Future of Economics – Prof. Abhinay Muthoo, Faculty at MDAE and HoD Economics at Warwick university, UK


On Thursday 7th September, Prof. Muthoo was hosted by Ruia college. He addressed the Economics students on the Future of Economics – his descriptions of the problems that Economists should be thinking about in the coming 10 – 15 years.

  • Prof. Muthoo began the lecture by emphasising the relevance and importance of studying economics. The demand for economist in the post-crises era has significantly increased & will be high for the next 10 – 15 years. He urged students to enter into the discipline not only with the intention of getting a job but also with one to make a difference.
  • He highlighted the key difference between macro & micro economics. While macro studies aggregates, micro dwells within the functioning of markets.
  • Professor Muthoo then spoke about what has been missing in the discipline until now –
    • Lack of creative ways in addressing issues like social depravation, inequality & poverty
    • Sensitivity towards politics & intuitions
    • Ignoring / Accounting for “trust” – a major factor for smooth running of the markets
    • Close-mindedness towards other disciplines such as sociology and human behaviour. He quoted Maynard Keynes saying “The master economist must possess a rare combination of gifts. He must be mathematician, historian, statesman & philosopher – in some degree. He must be purposeful and disinterested in a simultaneous mood, as aloof and incorruptible as an artist, yet sometimes as near to earth as a politician”.
  • He mentioned that economists were obsessed with equilibrium but did not understand how to go from one equilibrium to another. They focussed too much on how markets work as opposed to understanding human behaviour in general. Citing violence as an example, he said that while there was extensive study around the impact of violence on markets, there wasn’t enough to understand the economic, social & behavioural reasons behind it.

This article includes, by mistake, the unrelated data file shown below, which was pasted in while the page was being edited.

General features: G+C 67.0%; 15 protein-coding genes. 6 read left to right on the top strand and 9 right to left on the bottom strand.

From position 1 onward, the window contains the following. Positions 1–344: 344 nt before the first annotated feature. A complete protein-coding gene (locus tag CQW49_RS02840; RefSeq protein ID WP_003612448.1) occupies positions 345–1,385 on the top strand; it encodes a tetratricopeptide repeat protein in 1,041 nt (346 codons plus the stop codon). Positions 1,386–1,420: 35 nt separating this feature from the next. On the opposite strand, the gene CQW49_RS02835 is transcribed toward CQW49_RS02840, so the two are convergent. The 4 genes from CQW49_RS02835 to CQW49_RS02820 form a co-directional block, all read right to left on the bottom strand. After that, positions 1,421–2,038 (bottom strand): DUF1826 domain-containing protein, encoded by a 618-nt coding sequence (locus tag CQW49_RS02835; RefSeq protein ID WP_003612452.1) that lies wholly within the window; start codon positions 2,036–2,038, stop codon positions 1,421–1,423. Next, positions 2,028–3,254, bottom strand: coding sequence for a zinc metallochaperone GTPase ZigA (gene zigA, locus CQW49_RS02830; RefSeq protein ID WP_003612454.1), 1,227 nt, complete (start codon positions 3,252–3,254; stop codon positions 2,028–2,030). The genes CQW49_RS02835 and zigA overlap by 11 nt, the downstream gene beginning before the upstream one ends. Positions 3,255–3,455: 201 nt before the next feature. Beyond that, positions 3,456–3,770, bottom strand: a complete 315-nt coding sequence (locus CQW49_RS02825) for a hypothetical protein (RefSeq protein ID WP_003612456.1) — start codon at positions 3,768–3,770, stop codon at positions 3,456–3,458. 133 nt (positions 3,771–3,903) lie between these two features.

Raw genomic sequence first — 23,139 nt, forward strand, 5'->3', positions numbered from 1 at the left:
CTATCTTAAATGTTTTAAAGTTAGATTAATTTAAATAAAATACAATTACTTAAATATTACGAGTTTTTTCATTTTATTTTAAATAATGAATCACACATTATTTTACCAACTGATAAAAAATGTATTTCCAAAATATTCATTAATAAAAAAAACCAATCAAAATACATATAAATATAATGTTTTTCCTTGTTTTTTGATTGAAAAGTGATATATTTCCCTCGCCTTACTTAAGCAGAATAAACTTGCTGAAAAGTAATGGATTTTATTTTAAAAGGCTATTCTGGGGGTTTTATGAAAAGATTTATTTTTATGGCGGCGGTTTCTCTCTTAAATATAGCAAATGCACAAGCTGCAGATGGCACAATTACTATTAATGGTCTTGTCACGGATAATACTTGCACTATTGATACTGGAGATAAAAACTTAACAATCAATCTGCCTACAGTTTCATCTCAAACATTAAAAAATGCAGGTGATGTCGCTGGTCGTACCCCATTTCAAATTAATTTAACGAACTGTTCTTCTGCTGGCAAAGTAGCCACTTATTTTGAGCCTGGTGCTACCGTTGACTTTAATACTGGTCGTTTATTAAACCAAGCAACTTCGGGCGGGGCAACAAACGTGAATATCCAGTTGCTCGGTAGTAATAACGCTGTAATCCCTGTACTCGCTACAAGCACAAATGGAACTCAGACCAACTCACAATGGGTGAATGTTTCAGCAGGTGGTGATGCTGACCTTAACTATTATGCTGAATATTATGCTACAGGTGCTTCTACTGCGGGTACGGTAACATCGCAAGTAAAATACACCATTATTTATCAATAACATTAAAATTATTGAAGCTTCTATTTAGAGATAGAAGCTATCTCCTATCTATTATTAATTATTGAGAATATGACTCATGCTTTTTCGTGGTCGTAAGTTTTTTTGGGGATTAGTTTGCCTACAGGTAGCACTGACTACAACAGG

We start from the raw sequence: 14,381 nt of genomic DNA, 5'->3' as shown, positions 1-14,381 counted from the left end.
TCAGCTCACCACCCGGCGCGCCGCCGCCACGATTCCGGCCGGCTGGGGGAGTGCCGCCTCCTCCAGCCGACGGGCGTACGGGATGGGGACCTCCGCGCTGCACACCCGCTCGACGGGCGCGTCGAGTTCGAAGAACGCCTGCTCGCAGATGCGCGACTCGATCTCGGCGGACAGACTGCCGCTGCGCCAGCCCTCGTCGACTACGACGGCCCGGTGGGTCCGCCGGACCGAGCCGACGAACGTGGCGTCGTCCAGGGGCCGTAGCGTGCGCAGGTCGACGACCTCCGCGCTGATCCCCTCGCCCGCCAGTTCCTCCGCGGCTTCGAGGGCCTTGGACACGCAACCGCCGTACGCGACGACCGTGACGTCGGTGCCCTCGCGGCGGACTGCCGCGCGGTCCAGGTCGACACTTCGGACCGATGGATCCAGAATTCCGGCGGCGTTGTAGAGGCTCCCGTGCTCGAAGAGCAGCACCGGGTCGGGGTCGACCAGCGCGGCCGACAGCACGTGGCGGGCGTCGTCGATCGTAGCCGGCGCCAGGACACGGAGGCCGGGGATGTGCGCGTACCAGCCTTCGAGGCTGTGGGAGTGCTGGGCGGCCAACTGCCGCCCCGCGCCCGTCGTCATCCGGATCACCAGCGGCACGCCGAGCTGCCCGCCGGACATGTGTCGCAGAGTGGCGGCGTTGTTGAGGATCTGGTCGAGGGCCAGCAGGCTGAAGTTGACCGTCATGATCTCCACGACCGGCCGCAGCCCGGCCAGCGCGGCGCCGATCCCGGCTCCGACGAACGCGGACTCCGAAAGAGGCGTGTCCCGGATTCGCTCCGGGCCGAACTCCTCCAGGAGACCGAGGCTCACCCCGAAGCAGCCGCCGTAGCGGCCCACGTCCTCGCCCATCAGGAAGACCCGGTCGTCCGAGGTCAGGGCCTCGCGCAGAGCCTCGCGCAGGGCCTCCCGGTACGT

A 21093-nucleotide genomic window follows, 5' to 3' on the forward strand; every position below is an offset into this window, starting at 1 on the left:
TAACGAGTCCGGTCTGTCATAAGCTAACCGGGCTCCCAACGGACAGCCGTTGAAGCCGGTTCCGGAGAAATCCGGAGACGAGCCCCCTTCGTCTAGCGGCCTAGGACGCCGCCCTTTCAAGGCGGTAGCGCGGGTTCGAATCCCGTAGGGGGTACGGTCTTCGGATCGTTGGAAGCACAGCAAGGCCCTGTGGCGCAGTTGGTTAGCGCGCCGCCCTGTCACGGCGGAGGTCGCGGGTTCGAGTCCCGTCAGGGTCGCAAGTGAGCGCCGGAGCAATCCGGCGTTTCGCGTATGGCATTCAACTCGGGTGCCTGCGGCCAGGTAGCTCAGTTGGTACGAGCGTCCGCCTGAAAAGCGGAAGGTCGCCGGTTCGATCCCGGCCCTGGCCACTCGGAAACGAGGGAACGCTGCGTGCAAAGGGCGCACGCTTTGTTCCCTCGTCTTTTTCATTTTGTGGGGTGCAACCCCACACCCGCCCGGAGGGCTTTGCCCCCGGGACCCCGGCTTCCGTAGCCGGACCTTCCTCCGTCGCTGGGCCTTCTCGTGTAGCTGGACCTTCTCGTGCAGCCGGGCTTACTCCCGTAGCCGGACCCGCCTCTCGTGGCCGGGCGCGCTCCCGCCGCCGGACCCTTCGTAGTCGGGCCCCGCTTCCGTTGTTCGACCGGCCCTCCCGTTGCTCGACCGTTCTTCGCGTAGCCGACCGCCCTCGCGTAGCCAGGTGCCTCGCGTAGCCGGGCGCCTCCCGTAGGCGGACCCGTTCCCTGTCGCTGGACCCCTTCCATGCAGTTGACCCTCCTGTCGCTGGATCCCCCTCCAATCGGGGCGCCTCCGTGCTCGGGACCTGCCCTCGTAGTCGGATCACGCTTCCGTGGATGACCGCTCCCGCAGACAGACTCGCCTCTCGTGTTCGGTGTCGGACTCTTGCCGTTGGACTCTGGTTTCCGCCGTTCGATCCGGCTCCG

• He spoke about the Indian growth model and how it is very different from China – driven more by the technological boom as opposed to exports. He said that while potential was at the highest the India, there are lack of levers to leverage that – for e.g. Quality education.

He then took questions from the audience that ranged on topics like the Greek Crises, the negative effect of globalisation, unconventional monetary policies & well as the proposed reforms by the current government that sparked an interesting conversation amongst those in attendance


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Date(s) - 07/09/2015
3:00 pm - 4:00 pm

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